Journal cover Journal topic
The Cryosphere An interactive open-access journal of the European Geosciences Union
Journal topic

Journal metrics

IF value: 4.713
IF4.713
IF 5-year value: 4.927
IF 5-year
4.927
CiteScore value: 8.0
CiteScore
8.0
SNIP value: 1.425
SNIP1.425
IPP value: 4.65
IPP4.65
SJR value: 2.353
SJR2.353
Scimago H <br class='widget-line-break'>index value: 71
Scimago H
index
71
h5-index value: 53
h5-index53
Preprints
https://doi.org/10.5194/tc-2020-257
© Author(s) 2020. This work is distributed under
the Creative Commons Attribution 4.0 License.
https://doi.org/10.5194/tc-2020-257
© Author(s) 2020. This work is distributed under
the Creative Commons Attribution 4.0 License.

  27 Oct 2020

27 Oct 2020

Review status
This preprint is currently under review for the journal TC.

Measuring the state and temporal evolution of glaciers using SAR-derived 3D time series of glacier surface flow

Sergey Samsonov1, Kristy Tiampo2, and Ryan Cassotto2 Sergey Samsonov et al.
  • 1Canada Centre for Mapping and Earth Observation, Natural Resources Canada, 560 Rochester Street, Ottawa, ON K1S5K2 Canada
  • 2Earth Science & Observation Center, Cooperative Institute for Research in Environmental Sciences, University of Colorado, Boulder, CO 80309 USA

Abstract. The direction and intensity of glacier surface flow adjust in response to a warming climate, causing sea level rise, seasonal flooding and droughts, changing landscapes and habitats. However, until recently no single technique could consistently measure the evolution of surface flow for an entire glaciated region in three-dimensions with high temporal and spatial resolutions. We have developed such a technique and use it to map, in unprecedented detail, the temporal evolution of five glaciers in southeastern Alaska (Agassiz, Seward, Malaspina, Klutlan and Walsh) during 2016–2020. We observe seasonal and interannual variations and the maximum horizontal and vertical flow velocity in excess of 1000 and 200 m/year, respectfully. We also observe culminating phases of surging at Klutlan and Walsh glaciers and confirm that Agassiz, Seward and Malaspina glaciers continue to adjust to a warming climate. On a broader scale, this technique can be used for reconstructing the response of worldwide glaciers to the warming climate using nearly 30 years of archived SAR data and for near real-time monitoring of these glaciers using rapid revisit SAR data from satellites, such as Sentinel-1 (6 days revisit period) and forthcoming NISAR (12 days revisit period).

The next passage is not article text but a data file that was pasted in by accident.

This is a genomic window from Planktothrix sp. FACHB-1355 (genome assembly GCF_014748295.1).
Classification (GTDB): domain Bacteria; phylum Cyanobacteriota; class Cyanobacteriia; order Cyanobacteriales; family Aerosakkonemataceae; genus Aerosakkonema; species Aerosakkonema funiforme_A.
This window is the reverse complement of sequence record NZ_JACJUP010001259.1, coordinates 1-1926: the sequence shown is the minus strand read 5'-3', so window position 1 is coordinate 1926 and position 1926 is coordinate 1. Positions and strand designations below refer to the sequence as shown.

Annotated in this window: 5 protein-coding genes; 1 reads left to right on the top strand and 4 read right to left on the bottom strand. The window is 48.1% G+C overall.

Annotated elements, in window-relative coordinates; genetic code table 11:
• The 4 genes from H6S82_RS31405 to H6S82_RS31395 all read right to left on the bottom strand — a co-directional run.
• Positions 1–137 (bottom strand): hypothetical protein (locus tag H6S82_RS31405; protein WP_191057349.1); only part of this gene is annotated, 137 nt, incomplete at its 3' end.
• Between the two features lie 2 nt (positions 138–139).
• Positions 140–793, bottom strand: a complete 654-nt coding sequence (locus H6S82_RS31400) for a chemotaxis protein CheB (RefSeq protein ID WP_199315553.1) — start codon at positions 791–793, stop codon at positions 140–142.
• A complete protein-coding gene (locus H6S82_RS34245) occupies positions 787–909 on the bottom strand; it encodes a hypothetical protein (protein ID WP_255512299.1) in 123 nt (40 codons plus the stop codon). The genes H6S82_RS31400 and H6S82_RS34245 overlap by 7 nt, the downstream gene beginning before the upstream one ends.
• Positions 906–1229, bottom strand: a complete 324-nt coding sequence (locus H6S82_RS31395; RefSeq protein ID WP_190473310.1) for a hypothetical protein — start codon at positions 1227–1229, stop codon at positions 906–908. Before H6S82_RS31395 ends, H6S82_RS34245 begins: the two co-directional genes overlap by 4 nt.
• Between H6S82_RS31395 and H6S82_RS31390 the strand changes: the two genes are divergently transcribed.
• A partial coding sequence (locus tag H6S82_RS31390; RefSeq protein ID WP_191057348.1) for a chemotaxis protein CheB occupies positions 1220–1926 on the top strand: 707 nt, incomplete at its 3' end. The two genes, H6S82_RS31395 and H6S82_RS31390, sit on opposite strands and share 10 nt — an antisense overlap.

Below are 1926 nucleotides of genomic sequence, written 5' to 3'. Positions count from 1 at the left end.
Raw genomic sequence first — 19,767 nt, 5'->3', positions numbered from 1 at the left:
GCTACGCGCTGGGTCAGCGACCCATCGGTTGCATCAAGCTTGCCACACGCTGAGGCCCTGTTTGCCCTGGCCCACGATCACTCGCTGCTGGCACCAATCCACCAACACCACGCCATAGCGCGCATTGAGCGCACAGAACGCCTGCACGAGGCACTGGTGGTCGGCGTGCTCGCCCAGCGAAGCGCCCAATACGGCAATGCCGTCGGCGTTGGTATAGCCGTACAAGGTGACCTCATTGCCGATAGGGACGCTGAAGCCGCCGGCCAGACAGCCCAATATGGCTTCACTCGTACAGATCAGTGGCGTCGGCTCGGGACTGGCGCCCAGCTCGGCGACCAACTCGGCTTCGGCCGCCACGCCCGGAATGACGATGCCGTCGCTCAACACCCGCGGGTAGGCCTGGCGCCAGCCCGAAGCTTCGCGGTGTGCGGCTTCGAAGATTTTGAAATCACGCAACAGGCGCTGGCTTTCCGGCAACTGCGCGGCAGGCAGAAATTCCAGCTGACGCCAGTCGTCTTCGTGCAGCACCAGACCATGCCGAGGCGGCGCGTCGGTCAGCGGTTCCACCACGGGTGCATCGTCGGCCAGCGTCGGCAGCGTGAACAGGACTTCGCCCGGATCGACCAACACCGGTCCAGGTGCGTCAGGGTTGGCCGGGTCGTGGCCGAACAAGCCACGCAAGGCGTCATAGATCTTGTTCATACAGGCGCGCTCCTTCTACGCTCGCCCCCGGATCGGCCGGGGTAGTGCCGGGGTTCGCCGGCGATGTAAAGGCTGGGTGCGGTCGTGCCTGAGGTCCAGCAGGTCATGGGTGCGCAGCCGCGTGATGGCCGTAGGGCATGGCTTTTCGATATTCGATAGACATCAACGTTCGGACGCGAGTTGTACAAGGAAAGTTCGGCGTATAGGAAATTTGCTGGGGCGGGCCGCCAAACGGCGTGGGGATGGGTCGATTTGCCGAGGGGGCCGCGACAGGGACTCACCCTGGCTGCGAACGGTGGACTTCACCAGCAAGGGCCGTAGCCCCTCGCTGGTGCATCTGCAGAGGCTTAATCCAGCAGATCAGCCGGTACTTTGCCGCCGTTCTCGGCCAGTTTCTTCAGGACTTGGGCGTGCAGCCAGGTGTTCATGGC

Sergey Samsonov et al.

Interactive discussion

Status: open (until 31 Dec 2020)
Status: open (until 31 Dec 2020)
AC: Author comment | RC: Referee comment | SC: Short comment | EC: Editor comment
[Subscribe to comment alert] Printer-friendly Version - Printer-friendly version Supplement - Supplement

Sergey Samsonov et al.

Sergey Samsonov et al.

Viewed

Total article views: 266 (including HTML, PDF, and XML)
HTML PDF XML Total Supplement BibTeX EndNote
174 89 3 266 12 1 1
  • HTML: 174
  • PDF: 89
  • XML: 3
  • Total: 266
  • Supplement: 12
  • BibTeX: 1
  • EndNote: 1
Views and downloads (calculated since 27 Oct 2020)
Cumulative views and downloads (calculated since 27 Oct 2020)

Viewed (geographical distribution)

Total article views: 233 (including HTML, PDF, and XML) Thereof 231 with geography defined and 2 with unknown origin.
Country # Views %
  • 1
1
 
 
 
 

Cited

Saved

No saved metrics found.

Discussed

No discussed metrics found.
Latest update: 27 Nov 2020
Publications Copernicus
Download
Short summary
The direction and intensity of glacier surface flow adjust in response to a warming climate, causing sea level rise, seasonal flooding and droughts, changing landscapes and habitats. We developed a technique that measures the evolution of surface flow for an entire glaciated region in three-dimensions with high temporal and spatial resolutions and used it to map the temporal evolution of five glaciers in southeastern Alaska (Agassiz, Seward, Malaspina, Klutlan and Walsh) during 2016–2020.
The direction and intensity of glacier surface flow adjust in response to a warming climate,...
Citation